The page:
WASHINGTON — With more than half of the nation relying on tax practitioners, the Internal Revenue Service today reminded taxpayers that IRS.gov offers useful information and tips in finding a qualified tax professional.
This is the third in a series of nine IRS news releases called the Tax Time Guide, designed to help taxpayers navigate common tax issues. This year’s tax-filing deadline is April 17.
More than 149 million individual returns were filed last year and over 83 million of those were prepared by a paid return preparer. Here are some basic tips to keep in mind when selecting a tax professional:
At IRS.gov, taxpayers can utilize several options to help them find a tax preparer. One resource is Choosing a Tax Professional that includes a list of consumer tips for selecting a tax professional. There is also a page with IRS Tax Pro Association Partners that includes links to national nonprofit tax professional groups that can help taxpayers seek the right type of qualified help from a tax preparer.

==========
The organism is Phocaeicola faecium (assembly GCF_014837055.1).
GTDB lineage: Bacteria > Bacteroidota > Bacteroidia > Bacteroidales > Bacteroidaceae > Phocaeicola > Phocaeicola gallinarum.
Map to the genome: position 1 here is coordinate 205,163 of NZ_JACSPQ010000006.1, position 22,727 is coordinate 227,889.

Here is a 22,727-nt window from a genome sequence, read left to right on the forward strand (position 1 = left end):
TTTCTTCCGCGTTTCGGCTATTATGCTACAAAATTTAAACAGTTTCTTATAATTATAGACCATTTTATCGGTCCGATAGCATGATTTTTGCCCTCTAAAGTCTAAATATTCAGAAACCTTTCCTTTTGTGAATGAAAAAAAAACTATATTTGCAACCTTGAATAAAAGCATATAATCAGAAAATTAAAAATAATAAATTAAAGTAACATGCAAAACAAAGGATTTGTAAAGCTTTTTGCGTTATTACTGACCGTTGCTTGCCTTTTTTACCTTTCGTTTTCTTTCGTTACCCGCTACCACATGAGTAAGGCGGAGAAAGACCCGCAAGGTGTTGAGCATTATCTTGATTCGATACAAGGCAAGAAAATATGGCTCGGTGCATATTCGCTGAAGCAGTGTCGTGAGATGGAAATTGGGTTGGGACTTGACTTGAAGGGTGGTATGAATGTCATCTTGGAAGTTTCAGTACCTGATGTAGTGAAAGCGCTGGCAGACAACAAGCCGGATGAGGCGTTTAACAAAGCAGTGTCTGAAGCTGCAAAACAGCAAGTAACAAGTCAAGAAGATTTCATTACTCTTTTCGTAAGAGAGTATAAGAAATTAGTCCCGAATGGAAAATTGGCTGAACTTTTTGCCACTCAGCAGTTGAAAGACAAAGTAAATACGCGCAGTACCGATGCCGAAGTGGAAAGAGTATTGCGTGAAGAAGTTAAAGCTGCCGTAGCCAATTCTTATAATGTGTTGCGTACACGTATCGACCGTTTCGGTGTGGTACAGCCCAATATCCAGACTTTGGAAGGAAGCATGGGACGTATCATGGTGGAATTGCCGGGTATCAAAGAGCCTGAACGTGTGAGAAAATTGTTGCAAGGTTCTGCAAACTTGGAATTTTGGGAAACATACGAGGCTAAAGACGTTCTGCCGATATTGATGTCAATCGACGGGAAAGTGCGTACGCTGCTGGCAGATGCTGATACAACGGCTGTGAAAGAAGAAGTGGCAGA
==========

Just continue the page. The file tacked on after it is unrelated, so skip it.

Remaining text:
The Directory of Federal Tax Return Preparers with Credentials and Select Qualifications is a free searchable and sortable database. It includes the name, city, state and zip code of credentialed return preparers who are CPAs, enrolled agents or attorneys, as well as those who have completed the requirements for the IRS Annual Filing Season Program. A search of the database can help taxpayers verify credentials and qualifications of tax professionals.
The IRS requires anyone who prepares any federal tax return for compensation to have a valid PTIN. For 2018 the IRS has issued more than 728,000 PTINs.
Other tips in the Tax Time Guide are available on IRS.gov.
For more information, see:
The Internal Revenue Service released a new five-year Strategic Plan outlining goals to improve taxpayer service and tax administration. The Fiscal Year 2018-2022 IRS Strategic Plan will serve as a roadmap to help guide the agency’s programs and operations. The plan will also help meet the changing needs of taxpayers and members of the tax community. […]